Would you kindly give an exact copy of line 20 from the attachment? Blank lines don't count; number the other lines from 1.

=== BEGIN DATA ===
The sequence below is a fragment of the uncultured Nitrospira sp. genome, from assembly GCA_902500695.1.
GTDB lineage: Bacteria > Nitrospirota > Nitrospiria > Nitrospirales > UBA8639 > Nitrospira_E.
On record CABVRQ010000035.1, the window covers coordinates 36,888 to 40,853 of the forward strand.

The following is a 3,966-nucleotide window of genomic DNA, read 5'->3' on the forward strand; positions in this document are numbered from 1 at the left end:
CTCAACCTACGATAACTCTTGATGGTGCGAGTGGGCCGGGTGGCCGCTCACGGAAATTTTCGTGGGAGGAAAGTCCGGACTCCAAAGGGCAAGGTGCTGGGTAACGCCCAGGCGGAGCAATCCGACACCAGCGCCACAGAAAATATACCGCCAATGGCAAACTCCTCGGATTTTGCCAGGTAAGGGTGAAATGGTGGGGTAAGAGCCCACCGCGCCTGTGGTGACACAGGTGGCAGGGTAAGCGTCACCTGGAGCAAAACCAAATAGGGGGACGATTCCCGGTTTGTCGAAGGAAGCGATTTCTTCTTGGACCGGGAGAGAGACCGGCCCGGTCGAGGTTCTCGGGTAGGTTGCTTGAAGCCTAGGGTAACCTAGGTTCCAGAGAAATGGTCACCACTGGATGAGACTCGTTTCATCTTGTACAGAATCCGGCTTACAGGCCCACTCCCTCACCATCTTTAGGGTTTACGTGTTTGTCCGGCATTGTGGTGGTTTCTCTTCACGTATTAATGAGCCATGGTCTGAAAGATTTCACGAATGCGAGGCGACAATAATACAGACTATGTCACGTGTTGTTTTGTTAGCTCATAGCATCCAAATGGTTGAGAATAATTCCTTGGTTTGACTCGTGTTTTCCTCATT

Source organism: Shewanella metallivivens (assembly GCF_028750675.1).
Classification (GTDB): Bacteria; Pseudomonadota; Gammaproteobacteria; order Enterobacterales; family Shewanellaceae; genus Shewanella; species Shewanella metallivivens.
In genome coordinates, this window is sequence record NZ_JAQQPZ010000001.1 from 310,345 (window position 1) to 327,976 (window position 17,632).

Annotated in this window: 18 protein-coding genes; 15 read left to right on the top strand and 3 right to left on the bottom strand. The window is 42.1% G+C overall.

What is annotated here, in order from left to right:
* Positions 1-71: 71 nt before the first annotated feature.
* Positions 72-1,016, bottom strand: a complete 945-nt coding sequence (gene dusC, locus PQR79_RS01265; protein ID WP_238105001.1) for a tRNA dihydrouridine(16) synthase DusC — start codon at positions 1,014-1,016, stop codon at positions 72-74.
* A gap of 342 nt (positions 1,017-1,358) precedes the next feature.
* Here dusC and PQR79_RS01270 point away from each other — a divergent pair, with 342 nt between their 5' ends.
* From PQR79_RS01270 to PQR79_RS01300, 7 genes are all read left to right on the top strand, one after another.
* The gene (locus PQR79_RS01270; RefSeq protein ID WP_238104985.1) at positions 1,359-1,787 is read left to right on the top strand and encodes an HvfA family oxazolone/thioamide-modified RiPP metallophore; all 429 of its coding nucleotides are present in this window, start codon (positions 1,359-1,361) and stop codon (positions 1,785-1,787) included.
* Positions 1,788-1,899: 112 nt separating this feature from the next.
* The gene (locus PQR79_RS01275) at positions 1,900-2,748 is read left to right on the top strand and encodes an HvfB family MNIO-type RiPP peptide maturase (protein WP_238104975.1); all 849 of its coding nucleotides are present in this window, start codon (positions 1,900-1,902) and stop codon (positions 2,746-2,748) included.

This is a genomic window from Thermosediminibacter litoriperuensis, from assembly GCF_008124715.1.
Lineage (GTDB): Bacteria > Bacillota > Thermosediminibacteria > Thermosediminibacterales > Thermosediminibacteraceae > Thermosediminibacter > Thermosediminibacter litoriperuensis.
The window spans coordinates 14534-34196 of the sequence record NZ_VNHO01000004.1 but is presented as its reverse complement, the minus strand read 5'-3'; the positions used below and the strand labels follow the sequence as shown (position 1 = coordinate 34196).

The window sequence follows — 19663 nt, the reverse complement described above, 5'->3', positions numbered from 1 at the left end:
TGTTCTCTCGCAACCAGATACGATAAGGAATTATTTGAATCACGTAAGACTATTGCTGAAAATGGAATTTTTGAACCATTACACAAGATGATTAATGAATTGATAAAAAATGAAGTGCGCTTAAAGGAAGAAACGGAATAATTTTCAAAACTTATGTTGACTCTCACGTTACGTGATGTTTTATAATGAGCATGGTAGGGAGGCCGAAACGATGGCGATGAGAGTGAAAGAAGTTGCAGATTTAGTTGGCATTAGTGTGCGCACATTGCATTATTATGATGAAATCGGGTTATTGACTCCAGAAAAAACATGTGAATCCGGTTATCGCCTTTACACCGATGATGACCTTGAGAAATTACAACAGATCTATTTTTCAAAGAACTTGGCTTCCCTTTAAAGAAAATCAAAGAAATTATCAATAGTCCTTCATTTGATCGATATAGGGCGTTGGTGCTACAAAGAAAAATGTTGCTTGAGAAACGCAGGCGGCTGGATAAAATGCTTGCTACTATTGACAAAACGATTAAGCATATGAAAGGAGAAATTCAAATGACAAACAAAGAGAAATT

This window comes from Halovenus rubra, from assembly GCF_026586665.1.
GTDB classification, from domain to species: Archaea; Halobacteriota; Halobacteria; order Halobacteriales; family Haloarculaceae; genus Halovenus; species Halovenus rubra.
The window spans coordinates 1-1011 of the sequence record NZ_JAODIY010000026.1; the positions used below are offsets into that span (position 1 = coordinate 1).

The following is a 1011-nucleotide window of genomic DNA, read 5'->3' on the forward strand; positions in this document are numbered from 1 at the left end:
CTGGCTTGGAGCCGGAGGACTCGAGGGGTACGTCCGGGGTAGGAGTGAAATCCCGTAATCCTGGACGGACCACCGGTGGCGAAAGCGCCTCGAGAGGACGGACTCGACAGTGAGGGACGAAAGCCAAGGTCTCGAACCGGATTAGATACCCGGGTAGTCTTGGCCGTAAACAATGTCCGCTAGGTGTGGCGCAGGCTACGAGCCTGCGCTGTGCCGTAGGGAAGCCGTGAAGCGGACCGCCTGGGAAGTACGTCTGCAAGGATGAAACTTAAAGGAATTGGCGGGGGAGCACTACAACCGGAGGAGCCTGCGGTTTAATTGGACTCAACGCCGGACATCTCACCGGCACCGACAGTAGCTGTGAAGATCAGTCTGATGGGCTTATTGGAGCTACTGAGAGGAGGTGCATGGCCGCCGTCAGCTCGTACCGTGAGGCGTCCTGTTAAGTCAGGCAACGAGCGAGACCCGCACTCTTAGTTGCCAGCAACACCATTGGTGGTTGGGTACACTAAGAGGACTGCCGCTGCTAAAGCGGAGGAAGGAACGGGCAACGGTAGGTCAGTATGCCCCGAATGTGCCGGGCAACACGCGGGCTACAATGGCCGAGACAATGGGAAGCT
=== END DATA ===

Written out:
Lineage (GTDB): Bacteria > Bacillota > Thermosediminibacteria > Thermosediminibacterales > Thermosediminibacteraceae > Thermosediminibacter > Thermosediminibacter litoriperuensis.